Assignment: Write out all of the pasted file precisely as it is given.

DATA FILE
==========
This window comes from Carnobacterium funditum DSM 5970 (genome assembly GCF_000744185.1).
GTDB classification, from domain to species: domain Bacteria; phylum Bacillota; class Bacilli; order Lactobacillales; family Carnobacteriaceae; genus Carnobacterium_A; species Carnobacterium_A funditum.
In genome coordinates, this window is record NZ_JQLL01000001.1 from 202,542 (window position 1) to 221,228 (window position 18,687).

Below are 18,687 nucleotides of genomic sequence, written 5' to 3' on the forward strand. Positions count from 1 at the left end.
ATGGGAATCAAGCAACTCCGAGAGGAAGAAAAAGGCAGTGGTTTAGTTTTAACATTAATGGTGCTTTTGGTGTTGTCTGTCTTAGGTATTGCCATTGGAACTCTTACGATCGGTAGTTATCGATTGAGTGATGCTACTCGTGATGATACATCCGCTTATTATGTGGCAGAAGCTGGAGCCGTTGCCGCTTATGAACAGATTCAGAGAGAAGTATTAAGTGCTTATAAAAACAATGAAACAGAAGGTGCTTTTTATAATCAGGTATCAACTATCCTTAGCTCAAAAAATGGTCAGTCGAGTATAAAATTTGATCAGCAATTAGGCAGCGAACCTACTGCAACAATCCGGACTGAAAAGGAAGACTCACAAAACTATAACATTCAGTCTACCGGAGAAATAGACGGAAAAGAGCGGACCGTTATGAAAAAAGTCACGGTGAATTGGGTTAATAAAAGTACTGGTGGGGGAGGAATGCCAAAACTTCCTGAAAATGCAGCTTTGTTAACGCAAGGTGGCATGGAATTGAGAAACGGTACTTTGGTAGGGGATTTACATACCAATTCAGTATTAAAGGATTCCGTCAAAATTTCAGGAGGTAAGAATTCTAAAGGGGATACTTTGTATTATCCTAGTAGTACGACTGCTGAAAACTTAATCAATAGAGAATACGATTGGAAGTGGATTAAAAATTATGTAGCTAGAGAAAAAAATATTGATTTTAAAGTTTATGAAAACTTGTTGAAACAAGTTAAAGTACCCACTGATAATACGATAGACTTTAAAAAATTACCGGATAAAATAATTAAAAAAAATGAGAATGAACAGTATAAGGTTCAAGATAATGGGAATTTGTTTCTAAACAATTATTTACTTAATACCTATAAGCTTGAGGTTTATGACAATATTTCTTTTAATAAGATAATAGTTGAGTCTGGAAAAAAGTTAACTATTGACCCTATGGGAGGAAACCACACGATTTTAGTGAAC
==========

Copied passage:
This window comes from Carnobacterium funditum DSM 5970 (genome assembly GCF_000744185.1).
GTDB classification, from domain to species: domain Bacteria; phylum Bacillota; class Bacilli; order Lactobacillales; family Carnobacteriaceae; genus Carnobacterium_A; species Carnobacterium_A funditum.
In genome coordinates, this window is record NZ_JQLL01000001.1 from 202,542 (window position 1) to 221,228 (window position 18,687).

Below are 18,687 nucleotides of genomic sequence, written 5' to 3' on the forward strand. Positions count from 1 at the left end.
ATGGGAATCAAGCAACTCCGAGAGGAAGAAAAAGGCAGTGGTTTAGTTTTAACATTAATGGTGCTTTTGGTGTTGTCTGTCTTAGGTATTGCCATTGGAACTCTTACGATCGGTAGTTATCGATTGAGTGATGCTACTCGTGATGATACATCCGCTTATTATGTGGCAGAAGCTGGAGCCGTTGCCGCTTATGAACAGATTCAGAGAGAAGTATTAAGTGCTTATAAAAACAATGAAACAGAAGGTGCTTTTTATAATCAGGTATCAACTATCCTTAGCTCAAAAAATGGTCAGTCGAGTATAAAATTTGATCAGCAATTAGGCAGCGAACCTACTGCAACAATCCGGACTGAAAAGGAAGACTCACAAAACTATAACATTCAGTCTACCGGAGAAATAGACGGAAAAGAGCGGACCGTTATGAAAAAAGTCACGGTGAATTGGGTTAATAAAAGTACTGGTGGGGGAGGAATGCCAAAACTTCCTGAAAATGCAGCTTTGTTAACGCAAGGTGGCATGGAATTGAGAAACGGTACTTTGGTAGGGGATTTACATACCAATTCAGTATTAAAGGATTCCGTCAAAATTTCAGGAGGTAAGAATTCTAAAGGGGATACTTTGTATTATCCTAGTAGTACGACTGCTGAAAACTTAATCAATAGAGAATACGATTGGAAGTGGATTAAAAATTATGTAGCTAGAGAAAAAAATATTGATTTTAAAGTTTATGAAAACTTGTTGAAACAAGTTAAAGTACCCACTGATAATACGATAGACTTTAAAAAATTACCGGATAAAATAATTAAAAAAAATGAGAATGAACAGTATAAGGTTCAAGATAATGGGAATTTGTTTCTAAACAATTATTTACTTAATACCTATAAGCTTGAGGTTTATGACAATATTTCTTTTAATAAGATAATAGTTGAGTCTGGAAAAAAGTTAACTATTGACCCTATGGGAGGAAACCACACGATTTTAGTGAAC